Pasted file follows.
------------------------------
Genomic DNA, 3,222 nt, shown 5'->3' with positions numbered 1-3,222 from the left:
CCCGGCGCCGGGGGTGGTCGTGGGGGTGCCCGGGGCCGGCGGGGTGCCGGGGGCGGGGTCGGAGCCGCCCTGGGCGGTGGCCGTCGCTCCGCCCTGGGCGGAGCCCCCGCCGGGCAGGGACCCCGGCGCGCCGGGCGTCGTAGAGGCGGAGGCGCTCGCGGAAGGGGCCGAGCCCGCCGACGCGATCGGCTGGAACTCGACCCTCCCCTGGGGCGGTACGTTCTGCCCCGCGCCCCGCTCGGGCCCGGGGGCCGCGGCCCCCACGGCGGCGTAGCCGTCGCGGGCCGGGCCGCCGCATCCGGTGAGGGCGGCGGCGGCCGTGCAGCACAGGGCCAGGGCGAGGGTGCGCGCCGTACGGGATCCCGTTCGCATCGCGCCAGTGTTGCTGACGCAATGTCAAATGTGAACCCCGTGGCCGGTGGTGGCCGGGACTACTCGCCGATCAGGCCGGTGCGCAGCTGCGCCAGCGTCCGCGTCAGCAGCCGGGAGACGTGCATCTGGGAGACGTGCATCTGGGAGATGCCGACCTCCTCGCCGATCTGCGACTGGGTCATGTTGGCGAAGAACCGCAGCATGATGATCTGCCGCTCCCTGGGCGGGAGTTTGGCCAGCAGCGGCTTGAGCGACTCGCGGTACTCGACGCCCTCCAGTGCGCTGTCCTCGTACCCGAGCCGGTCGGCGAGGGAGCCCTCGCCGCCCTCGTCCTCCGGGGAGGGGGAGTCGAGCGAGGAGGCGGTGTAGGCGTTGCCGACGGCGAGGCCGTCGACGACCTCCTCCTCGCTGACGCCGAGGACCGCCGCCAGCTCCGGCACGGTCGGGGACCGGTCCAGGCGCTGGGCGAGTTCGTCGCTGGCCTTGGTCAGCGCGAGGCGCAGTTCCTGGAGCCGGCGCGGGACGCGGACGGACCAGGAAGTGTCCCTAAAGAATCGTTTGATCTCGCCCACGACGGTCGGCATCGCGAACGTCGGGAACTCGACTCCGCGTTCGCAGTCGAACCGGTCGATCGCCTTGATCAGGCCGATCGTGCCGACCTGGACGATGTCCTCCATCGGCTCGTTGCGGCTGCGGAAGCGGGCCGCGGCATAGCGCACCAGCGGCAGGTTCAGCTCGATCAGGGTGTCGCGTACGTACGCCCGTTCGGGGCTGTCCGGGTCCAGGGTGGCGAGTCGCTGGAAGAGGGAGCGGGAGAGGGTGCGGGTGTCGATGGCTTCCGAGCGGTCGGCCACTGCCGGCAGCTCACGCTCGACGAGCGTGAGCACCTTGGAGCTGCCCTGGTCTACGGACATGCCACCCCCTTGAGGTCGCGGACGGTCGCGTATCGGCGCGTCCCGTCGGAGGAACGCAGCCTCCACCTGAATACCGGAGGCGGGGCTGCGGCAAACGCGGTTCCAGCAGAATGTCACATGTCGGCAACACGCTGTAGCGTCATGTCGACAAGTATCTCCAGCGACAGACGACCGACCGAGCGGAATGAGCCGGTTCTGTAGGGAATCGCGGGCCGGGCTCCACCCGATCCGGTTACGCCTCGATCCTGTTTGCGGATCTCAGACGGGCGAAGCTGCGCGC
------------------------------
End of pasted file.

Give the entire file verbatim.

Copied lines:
Genomic DNA, 3,222 nt, shown 5'->3' with positions numbered 1-3,222 from the left:
CCCGGCGCCGGGGGTGGTCGTGGGGGTGCCCGGGGCCGGCGGGGTGCCGGGGGCGGGGTCGGAGCCGCCCTGGGCGGTGGCCGTCGCTCCGCCCTGGGCGGAGCCCCCGCCGGGCAGGGACCCCGGCGCGCCGGGCGTCGTAGAGGCGGAGGCGCTCGCGGAAGGGGCCGAGCCCGCCGACGCGATCGGCTGGAACTCGACCCTCCCCTGGGGCGGTACGTTCTGCCCCGCGCCCCGCTCGGGCCCGGGGGCCGCGGCCCCCACGGCGGCGTAGCCGTCGCGGGCCGGGCCGCCGCATCCGGTGAGGGCGGCGGCGGCCGTGCAGCACAGGGCCAGGGCGAGGGTGCGCGCCGTACGGGATCCCGTTCGCATCGCGCCAGTGTTGCTGACGCAATGTCAAATGTGAACCCCGTGGCCGGTGGTGGCCGGGACTACTCGCCGATCAGGCCGGTGCGCAGCTGCGCCAGCGTCCGCGTCAGCAGCCGGGAGACGTGCATCTGGGAGACGTGCATCTGGGAGATGCCGACCTCCTCGCCGATCTGCGACTGGGTCATGTTGGCGAAGAACCGCAGCATGATGATCTGCCGCTCCCTGGGCGGGAGTTTGGCCAGCAGCGGCTTGAGCGACTCGCGGTACTCGACGCCCTCCAGTGCGCTGTCCTCGTACCCGAGCCGGTCGGCGAGGGAGCCCTCGCCGCCCTCGTCCTCCGGGGAGGGGGAGTCGAGCGAGGAGGCGGTGTAGGCGTTGCCGACGGCGAGGCCGTCGACGACCTCCTCCTCGCTGACGCCGAGGACCGCCGCCAGCTCCGGCACGGTCGGGGACCGGTCCAGGCGCTGGGCGAGTTCGTCGCTGGCCTTGGTCAGCGCGAGGCGCAGTTCCTGGAGCCGGCGCGGGACGCGGACGGACCAGGAAGTGTCCCTAAAGAATCGTTTGATCTCGCCCACGACGGTCGGCATCGCGAACGTCGGGAACTCGACTCCGCGTTCGCAGTCGAACCGGTCGATCGCCTTGATCAGGCCGATCGTGCCGACCTGGACGATGTCCTCCATCGGCTCGTTGCGGCTGCGGAAGCGGGCCGCGGCATAGCGCACCAGCGGCAGGTTCAGCTCGATCAGGGTGTCGCGTACGTACGCCCGTTCGGGGCTGTCCGGGTCCAGGGTGGCGAGTCGCTGGAAGAGGGAGCGGGAGAGGGTGCGGGTGTCGATGGCTTCCGAGCGGTCGGCCACTGCCGGCAGCTCACGCTCGACGAGCGTGAGCACCTTGGAGCTGCCCTGGTCTACGGACATGCCACCCCCTTGAGGTCGCGGACGGTCGCGTATCGGCGCGTCCCGTCGGAGGAACGCAGCCTCCACCTGAATACCGGAGGCGGGGCTGCGGCAAACGCGGTTCCAGCAGAATGTCACATGTCGGCAACACGCTGTAGCGTCATGTCGACAAGTATCTCCAGCGACAGACGACCGACCGAGCGGAATGAGCCGGTTCTGTAGGGAATCGCGGGCCGGGCTCCACCCGATCCGGTTACGCCTCGATCCTGTTTGCGGATCTCAGACGGGCGAAGCTGCGCGC